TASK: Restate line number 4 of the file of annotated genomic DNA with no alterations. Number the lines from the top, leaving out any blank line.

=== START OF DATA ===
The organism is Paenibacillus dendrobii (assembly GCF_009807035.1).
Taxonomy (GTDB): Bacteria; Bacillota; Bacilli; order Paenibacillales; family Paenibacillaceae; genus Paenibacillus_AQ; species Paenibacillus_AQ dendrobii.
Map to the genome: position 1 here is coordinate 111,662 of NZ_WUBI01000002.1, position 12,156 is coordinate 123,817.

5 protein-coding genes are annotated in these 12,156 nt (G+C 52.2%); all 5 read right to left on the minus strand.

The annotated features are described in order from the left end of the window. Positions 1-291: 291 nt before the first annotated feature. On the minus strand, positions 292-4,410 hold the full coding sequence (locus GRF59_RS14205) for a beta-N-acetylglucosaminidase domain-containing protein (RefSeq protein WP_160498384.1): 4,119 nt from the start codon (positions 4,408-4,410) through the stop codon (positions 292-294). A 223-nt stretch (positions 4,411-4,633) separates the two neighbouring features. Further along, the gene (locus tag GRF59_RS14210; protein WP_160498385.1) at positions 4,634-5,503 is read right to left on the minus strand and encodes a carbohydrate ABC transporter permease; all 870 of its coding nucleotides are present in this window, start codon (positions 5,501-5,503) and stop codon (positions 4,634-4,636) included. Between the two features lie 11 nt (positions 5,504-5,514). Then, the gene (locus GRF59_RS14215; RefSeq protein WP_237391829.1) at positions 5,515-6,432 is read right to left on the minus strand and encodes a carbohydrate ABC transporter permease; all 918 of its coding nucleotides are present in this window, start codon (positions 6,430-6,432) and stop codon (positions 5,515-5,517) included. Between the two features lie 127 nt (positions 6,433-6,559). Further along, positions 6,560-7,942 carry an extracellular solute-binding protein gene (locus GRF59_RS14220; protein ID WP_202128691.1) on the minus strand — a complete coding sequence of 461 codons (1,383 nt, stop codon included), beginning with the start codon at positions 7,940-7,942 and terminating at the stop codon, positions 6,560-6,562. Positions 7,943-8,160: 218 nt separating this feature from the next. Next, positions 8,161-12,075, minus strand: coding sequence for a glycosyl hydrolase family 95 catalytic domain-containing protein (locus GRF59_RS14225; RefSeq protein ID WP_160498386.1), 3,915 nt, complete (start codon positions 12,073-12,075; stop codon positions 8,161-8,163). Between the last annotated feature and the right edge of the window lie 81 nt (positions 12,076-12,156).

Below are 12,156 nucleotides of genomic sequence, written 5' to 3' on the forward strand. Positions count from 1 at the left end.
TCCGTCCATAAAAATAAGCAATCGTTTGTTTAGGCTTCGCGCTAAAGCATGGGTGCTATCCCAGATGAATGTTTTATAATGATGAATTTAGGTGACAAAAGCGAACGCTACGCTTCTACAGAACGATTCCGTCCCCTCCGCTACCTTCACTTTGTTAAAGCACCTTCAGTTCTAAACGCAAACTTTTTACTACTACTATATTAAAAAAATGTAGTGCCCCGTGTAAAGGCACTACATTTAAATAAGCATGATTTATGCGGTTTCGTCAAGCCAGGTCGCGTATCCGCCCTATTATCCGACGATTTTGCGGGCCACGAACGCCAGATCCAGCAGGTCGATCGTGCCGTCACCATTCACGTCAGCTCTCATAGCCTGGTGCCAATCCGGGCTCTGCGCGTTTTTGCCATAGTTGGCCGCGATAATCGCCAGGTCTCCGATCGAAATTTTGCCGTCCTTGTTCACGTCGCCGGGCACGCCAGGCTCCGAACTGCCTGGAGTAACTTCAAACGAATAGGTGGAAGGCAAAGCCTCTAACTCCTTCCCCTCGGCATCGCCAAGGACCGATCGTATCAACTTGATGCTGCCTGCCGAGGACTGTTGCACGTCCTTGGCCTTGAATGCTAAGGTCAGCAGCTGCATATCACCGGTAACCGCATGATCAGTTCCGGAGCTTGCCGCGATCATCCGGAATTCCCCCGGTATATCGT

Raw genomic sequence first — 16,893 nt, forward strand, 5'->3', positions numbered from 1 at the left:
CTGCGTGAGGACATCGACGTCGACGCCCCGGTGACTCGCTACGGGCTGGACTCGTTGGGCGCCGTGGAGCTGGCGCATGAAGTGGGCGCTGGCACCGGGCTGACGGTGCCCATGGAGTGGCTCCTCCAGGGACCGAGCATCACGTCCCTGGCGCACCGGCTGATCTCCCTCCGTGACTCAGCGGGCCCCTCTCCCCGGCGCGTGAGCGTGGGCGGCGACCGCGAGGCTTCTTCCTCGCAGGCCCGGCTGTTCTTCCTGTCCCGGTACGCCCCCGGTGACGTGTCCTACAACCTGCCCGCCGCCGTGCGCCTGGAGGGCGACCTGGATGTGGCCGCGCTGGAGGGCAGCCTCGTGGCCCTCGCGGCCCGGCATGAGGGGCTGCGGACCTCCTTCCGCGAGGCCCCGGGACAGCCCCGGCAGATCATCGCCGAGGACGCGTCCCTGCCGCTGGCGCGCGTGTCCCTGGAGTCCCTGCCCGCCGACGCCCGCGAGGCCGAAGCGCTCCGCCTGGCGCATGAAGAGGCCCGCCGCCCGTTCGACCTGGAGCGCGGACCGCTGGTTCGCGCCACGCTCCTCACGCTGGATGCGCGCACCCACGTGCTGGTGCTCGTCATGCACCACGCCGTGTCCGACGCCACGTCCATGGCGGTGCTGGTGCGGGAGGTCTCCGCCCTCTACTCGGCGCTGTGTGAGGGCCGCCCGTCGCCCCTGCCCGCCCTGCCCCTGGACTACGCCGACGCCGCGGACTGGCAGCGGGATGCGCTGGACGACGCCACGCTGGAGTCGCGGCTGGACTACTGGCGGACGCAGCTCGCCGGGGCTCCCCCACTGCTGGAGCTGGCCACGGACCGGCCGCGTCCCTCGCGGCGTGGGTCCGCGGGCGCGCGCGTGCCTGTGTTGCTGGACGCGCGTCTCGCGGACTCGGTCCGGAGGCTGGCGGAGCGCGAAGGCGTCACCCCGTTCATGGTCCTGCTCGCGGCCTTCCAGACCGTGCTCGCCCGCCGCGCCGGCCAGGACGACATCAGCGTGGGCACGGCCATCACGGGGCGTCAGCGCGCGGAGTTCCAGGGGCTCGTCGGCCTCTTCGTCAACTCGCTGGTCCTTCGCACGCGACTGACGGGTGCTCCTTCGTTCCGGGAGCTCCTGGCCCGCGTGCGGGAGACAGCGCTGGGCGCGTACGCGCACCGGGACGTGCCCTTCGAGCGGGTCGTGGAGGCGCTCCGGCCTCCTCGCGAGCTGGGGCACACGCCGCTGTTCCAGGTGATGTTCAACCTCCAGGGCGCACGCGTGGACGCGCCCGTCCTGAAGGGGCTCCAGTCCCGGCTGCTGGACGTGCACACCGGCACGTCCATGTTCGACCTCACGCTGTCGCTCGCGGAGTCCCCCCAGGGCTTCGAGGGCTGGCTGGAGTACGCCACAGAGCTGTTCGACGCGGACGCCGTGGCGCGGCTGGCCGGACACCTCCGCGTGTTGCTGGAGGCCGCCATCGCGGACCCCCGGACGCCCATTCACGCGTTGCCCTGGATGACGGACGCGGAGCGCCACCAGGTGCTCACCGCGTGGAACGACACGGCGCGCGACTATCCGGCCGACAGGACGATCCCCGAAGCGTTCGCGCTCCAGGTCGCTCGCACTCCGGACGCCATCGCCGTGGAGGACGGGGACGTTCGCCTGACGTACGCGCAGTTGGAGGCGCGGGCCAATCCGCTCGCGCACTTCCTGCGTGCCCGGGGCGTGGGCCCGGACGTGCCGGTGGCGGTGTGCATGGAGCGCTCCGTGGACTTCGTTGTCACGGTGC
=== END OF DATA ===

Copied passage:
5 protein-coding genes are annotated in these 12,156 nt (G+C 52.2%); all 5 read right to left on the minus strand.